Home Green Design Silicone Textiles: the Future of Coated Fabrics

Silicone Textiles: the Future of Coated Fabrics

Bill Fisch

For many years, coated fabrics have been defined as either Polyvinyl Chloride (PVC) or Polyurethane (PU) textiles. They are two different polymer-based platformswhich have their own strengths and weaknesses. Both platforms are used in upholstery applications from residential to contract, and hospitality to healthcare. PVC has long been recognized as the go-to workhorse for extreme use conditions, especially in public spaces. Polyurethanes are recognized for their soft hand, unique surface feeling, and versatile design options. Both continue to thrive and offer robust options to the end-users.

However, new to our industry are silicone coated textiles. Silicone has been around for years and has been used in many different industries such as electronics, medical, consumer products, and construction. Today we are hearing much more in our industry about silicone coated textiles. From 100 percent silicone to silicone hybrids and topcoats, silicone is the latest and arguably most exciting coated polymer to join the family of coated textiles.

As with any new product platform, end-users of silicone upholstery will benefit from access to technical expertise and accurate information about the product’s features and benefits. Well-informed buyers will be more confident in their decision to use silicone upholstery in even the most demanding environments. Below are answers to some often-asked questions about silicone fabrics.

  1. What is silicone? Silicone is basically sand. The sand is processed into organic silicone monomer and silicone polymer.
  2. How is silicone produced? The silicone monomer and silicone polymer are compounded, then mixed and cast on a casting line, through coating and heating stations.
  3. What impact does manufacturing silicone have on the environment? The casting process is very efficient. It is powered by clean electricity; there is no off-gassing and no pollution. Very little water is used, and it is recyclable. There is no odor since silicone is odorless. Silicone processing offers the least environmental impact of any coated fabric.
  4. What industry performance specifications does silicone meet? Silicone will meet and exceed all industry standards from ASTM, ISO, ACT, and CFFA.
  5. Is silicone strong? Please refer to the given spec sheet of a product. As with any coated textile, it is the textile or the backing that gives the product most of its physical strength.
  6. What environmental specifications does silicone meet? Virtually all including Prop65, Reach, RoHS, LEED, and ISO 10993-5 and 10 for toxicity.
  7. Is silicone biodegradable? No, it is not.
  8. Is silicone cleanable? Yes, and in most cases, it is inherently stain-resistant. Most stains will clean up by dry erasing, soap and water, or with IPA.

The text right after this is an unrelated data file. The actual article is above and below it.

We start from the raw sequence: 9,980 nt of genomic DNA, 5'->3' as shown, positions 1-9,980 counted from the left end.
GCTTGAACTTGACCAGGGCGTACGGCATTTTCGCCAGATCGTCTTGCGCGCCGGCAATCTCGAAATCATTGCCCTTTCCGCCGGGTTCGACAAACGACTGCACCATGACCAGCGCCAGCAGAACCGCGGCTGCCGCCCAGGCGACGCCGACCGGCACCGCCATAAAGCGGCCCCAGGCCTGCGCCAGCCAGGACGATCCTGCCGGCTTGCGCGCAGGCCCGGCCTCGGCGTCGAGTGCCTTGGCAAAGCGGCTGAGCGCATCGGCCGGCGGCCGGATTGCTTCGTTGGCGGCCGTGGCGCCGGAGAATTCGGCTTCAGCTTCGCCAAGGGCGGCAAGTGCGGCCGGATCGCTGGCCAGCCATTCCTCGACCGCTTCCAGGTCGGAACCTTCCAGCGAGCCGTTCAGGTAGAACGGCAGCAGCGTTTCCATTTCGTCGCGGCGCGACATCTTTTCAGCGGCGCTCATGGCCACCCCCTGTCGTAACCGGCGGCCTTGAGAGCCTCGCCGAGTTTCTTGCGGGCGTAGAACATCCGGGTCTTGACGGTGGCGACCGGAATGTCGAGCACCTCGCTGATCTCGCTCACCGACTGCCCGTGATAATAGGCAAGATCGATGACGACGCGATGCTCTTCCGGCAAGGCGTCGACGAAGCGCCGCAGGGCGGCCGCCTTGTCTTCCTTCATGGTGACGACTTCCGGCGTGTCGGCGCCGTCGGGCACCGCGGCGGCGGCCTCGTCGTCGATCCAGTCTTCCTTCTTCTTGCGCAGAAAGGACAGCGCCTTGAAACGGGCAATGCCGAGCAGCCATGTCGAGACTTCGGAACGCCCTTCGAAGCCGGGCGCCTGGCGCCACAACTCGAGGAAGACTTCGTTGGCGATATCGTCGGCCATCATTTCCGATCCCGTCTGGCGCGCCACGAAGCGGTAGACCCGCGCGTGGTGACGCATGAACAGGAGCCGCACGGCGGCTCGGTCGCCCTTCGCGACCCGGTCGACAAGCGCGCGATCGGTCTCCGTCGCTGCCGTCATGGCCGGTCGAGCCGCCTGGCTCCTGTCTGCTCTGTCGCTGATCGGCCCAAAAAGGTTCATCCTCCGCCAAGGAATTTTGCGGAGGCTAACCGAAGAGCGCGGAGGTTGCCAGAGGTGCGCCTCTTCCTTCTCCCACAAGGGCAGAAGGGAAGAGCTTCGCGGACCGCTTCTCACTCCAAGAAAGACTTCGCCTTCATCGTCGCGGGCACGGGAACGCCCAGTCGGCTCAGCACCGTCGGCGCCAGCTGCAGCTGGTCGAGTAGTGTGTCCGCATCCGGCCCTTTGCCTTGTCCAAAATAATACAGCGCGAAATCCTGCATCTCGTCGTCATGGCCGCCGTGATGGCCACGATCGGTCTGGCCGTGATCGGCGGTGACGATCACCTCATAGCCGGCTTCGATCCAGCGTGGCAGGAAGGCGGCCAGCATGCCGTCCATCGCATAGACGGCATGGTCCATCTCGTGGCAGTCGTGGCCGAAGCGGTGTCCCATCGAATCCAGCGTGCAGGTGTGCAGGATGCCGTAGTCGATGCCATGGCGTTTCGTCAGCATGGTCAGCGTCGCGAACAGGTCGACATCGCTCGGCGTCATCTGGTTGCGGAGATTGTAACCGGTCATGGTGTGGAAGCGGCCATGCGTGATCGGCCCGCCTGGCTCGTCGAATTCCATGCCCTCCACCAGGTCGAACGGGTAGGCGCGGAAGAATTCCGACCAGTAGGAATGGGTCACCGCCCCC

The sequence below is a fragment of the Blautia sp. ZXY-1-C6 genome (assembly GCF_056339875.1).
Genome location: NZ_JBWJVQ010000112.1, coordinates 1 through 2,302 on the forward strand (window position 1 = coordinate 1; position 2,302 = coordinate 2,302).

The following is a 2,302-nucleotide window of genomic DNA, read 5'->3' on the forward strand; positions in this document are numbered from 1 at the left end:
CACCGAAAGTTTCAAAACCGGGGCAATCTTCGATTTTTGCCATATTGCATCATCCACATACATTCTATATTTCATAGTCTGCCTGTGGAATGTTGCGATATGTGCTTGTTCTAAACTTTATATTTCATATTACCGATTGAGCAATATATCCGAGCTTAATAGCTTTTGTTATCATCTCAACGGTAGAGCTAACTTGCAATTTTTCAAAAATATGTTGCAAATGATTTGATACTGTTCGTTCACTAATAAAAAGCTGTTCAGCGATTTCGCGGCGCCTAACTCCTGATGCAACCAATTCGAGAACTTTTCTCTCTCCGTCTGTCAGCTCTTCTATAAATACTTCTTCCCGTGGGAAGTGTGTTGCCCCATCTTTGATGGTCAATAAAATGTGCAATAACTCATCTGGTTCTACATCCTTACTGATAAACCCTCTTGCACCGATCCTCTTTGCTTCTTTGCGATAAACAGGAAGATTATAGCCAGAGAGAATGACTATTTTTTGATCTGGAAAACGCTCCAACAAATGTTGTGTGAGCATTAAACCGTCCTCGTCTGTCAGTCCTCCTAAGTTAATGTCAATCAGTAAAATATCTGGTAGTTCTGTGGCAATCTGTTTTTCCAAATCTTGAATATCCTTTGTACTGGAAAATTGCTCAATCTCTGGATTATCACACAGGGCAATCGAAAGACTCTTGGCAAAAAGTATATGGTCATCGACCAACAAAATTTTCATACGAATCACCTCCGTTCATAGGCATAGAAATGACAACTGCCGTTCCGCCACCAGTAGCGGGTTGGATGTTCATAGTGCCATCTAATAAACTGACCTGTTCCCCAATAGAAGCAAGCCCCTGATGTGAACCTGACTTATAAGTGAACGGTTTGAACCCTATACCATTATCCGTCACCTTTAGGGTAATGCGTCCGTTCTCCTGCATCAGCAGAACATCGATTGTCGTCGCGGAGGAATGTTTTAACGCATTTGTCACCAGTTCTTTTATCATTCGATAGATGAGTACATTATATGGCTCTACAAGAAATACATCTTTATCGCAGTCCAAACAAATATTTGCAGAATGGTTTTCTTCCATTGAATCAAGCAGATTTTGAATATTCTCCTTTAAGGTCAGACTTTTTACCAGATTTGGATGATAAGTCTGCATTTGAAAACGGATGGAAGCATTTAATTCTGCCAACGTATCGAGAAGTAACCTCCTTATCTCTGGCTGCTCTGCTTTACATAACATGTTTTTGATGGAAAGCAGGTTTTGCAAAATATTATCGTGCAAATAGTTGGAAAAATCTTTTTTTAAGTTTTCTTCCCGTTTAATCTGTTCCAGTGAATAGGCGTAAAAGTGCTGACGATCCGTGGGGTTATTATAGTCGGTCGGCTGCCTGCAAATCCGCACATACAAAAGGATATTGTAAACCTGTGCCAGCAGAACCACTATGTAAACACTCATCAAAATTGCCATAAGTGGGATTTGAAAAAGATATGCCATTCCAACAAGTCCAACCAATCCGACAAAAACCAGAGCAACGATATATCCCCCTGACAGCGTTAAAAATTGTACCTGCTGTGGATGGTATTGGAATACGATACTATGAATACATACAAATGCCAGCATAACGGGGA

9. What chemicals and solvents are in silicone fabric? The beauty of silicone upholstery is that there are no solvents, heavy metals, toxic byproducts, flame retardants, anti-microbial additives, PVC, phthalates, polyurethane BPA, or formaldehyde in the product.
  10. How do you clean silicone? Soap and water, IPA 91 percent, 10/1 bleach, and many chemical cleaners. However, it is always best to test first or contact an expert for advice.
  11. How long will silicone last? With proper care and cleaning, silicone upholstery fabric will last the life of the furniture.
  12. Will silicone crack and peel like a PVC, or have hydrolysis issues like a PU? No, it won’t. As PVC ages, plasticizers migrate out which causes cracking, and PU’s are based on a totally different polymer system that controls the life span. Silicone shares no ingredients with PVC or PU.
  13. Why is silicone fabric so expensive? Well, it is an expensive product to produce. The raw materials are expensive, as they are all organic in nature. The release papers (which provide the grain) can’t be used as often as other coated fabrics and so must be replaced more frequently. The production speed is 40 percent slower than conventional coated textiles. In the future, as silicone upholstery products mature, prices may come down.
  14. Will silicone meet Prop 65? Yes, the product itself does not contain any chemicals listed on Prop 65. However, it could be subject to Prop 65 chemicals and cross-contamination after it leaves the manufacturing facility.
  15. How does silicone get decorated? Silicone has limitations on how it can be decorated. You can’t emboss on silicone, so most of the decorative looks come from release papers, printing, and digitally printing.
  16. What applications can I use for silicone fabrics? Virtually any upholstery application including office seating, contract, hospitality, healthcare, airports, automotive and marine.

Bill Fisch is the President of the Mitchell Group. The Mitchell Group was established in 2004 and is a major converter of coated fabrics to various upholstery markets around the world. The company’s corporate offices are located outside of Chicago in Niles, Ill. with a 100,000 sf distribution and customer service center located in Pontotoc, Miss. The trading company is located in Shanghai, China, and manages exports as well as all China-to-China business.